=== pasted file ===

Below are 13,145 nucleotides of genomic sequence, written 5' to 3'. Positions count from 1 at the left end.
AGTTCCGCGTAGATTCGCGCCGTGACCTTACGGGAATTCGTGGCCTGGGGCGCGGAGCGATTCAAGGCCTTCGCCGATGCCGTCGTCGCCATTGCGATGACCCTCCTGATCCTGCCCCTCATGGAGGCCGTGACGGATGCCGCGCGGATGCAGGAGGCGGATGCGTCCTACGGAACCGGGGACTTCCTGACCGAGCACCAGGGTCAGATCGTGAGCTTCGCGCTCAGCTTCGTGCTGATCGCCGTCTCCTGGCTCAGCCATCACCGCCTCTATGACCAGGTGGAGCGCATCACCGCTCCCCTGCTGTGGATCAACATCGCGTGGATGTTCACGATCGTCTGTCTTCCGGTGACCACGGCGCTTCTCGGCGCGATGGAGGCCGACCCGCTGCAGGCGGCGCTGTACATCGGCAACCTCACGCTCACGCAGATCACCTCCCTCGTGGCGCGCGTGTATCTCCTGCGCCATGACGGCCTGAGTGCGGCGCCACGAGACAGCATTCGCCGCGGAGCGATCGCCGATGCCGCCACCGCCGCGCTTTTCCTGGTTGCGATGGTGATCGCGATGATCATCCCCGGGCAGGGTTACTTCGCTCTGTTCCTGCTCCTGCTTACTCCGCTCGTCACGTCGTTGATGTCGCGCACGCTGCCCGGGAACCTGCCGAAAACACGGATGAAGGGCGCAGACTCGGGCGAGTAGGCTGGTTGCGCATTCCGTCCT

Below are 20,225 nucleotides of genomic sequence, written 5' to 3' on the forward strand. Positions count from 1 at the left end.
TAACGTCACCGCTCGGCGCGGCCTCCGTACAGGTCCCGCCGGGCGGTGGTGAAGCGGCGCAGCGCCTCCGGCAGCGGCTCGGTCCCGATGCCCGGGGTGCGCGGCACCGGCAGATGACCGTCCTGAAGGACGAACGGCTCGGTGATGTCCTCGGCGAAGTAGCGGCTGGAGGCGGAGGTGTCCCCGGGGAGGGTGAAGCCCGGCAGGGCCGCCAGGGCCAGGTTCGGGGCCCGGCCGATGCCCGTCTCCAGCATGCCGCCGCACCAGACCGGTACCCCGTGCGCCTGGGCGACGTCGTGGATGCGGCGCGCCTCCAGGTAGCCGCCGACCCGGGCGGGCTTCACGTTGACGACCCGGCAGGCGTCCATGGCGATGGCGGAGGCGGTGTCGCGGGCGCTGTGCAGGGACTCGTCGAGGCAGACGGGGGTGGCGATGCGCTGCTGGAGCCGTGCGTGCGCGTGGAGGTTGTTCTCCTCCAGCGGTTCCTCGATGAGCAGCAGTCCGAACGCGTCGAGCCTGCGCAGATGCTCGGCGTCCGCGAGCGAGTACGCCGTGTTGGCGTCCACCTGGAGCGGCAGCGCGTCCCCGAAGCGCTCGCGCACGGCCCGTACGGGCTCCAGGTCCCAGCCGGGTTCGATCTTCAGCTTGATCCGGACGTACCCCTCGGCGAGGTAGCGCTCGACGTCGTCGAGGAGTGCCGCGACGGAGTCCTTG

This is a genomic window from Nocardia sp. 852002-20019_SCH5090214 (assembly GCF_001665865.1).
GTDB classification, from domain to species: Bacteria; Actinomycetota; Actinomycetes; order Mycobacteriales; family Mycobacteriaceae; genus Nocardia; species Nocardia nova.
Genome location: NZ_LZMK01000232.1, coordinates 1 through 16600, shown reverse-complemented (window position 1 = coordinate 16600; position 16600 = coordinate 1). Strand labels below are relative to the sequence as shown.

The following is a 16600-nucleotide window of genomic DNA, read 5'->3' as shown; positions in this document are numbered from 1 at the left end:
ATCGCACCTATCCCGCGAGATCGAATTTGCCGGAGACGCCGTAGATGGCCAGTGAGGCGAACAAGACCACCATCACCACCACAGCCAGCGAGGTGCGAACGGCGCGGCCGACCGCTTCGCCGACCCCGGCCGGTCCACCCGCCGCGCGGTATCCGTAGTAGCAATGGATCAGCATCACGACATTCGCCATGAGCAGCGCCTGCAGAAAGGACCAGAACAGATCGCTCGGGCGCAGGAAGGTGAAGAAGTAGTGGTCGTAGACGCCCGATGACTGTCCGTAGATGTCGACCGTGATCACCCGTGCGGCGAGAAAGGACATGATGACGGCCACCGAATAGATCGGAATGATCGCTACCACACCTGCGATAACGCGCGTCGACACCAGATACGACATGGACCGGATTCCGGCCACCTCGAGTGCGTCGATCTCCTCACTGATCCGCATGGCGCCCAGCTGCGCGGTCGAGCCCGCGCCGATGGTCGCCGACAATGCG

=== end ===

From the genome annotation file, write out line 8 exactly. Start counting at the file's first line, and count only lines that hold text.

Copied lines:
The following is a 16600-nucleotide window of genomic DNA, read 5'->3' as shown; positions in this document are numbered from 1 at the left end: